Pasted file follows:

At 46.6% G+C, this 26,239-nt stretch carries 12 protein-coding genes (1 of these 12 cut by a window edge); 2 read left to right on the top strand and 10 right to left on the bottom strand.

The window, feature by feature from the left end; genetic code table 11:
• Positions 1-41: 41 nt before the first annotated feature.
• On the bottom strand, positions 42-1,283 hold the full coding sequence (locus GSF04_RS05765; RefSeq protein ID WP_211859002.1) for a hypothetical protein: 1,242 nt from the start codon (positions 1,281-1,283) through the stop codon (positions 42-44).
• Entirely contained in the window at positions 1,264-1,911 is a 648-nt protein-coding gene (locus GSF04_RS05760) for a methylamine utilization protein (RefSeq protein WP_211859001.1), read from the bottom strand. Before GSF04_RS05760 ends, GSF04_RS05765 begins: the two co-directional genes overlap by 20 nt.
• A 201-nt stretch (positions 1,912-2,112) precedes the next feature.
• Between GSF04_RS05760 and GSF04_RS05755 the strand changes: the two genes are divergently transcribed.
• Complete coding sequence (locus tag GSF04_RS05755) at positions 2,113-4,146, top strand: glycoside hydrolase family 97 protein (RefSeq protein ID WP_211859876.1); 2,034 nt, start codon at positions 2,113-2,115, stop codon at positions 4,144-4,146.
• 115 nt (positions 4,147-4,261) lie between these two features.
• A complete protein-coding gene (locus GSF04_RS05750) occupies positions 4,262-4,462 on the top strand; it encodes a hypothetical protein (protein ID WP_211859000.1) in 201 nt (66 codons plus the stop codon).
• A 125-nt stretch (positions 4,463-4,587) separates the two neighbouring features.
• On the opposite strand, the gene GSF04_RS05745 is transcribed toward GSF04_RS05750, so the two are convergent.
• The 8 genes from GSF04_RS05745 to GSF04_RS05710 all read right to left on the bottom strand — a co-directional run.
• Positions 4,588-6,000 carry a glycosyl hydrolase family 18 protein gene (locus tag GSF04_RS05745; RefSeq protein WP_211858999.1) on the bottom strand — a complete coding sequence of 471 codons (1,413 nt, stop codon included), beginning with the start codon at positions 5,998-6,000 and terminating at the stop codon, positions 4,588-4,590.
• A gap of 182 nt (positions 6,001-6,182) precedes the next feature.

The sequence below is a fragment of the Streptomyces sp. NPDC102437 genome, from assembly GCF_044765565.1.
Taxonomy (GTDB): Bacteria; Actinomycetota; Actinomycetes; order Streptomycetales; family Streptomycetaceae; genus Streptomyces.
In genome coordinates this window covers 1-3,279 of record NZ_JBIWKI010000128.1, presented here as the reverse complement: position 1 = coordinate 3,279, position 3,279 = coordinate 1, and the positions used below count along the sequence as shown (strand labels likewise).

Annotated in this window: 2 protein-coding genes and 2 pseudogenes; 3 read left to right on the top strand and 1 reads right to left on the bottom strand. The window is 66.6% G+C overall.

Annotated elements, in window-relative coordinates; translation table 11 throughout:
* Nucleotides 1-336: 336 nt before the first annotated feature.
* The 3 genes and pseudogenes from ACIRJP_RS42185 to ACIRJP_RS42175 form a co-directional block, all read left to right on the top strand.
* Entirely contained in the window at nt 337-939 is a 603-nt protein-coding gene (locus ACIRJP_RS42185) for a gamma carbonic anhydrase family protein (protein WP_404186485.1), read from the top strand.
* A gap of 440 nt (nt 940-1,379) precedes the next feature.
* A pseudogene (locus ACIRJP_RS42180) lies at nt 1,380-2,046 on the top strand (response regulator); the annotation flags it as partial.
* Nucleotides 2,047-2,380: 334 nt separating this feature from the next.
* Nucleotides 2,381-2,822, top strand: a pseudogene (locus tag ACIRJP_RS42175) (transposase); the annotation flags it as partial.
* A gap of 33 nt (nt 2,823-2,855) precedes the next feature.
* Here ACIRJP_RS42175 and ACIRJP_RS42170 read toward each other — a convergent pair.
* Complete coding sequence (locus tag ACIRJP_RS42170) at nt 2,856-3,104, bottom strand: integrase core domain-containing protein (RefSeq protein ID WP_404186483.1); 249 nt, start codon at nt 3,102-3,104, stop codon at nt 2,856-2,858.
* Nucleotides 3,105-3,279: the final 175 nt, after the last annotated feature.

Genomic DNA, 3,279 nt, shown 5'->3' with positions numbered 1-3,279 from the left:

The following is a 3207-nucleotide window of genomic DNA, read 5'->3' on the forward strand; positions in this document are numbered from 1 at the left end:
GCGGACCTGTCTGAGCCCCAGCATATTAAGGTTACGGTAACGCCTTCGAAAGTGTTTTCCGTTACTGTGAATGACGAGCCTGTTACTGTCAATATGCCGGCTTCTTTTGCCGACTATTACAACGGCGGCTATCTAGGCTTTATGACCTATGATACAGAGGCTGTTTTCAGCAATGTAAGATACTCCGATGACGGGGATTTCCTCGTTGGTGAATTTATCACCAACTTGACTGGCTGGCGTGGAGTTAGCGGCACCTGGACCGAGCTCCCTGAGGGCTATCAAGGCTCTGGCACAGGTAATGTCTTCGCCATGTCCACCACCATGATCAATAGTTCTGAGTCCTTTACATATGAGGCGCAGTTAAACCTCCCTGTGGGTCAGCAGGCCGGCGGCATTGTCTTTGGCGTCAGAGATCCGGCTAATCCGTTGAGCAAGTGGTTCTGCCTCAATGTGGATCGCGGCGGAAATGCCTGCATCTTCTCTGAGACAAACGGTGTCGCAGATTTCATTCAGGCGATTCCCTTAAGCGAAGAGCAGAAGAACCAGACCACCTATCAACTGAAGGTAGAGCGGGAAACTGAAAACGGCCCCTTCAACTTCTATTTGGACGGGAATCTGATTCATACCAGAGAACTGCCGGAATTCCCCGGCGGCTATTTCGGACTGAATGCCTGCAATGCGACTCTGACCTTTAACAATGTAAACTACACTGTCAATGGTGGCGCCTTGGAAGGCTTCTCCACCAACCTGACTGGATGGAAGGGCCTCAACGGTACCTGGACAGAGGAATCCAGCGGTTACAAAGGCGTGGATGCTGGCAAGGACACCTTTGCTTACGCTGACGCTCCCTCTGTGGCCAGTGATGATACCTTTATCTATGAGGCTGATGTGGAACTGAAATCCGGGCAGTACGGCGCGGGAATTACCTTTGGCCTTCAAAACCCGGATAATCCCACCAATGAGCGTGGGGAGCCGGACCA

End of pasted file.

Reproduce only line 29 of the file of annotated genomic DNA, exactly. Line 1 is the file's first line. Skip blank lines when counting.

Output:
* Here ACIRJP_RS42175 and ACIRJP_RS42170 read toward each other — a convergent pair.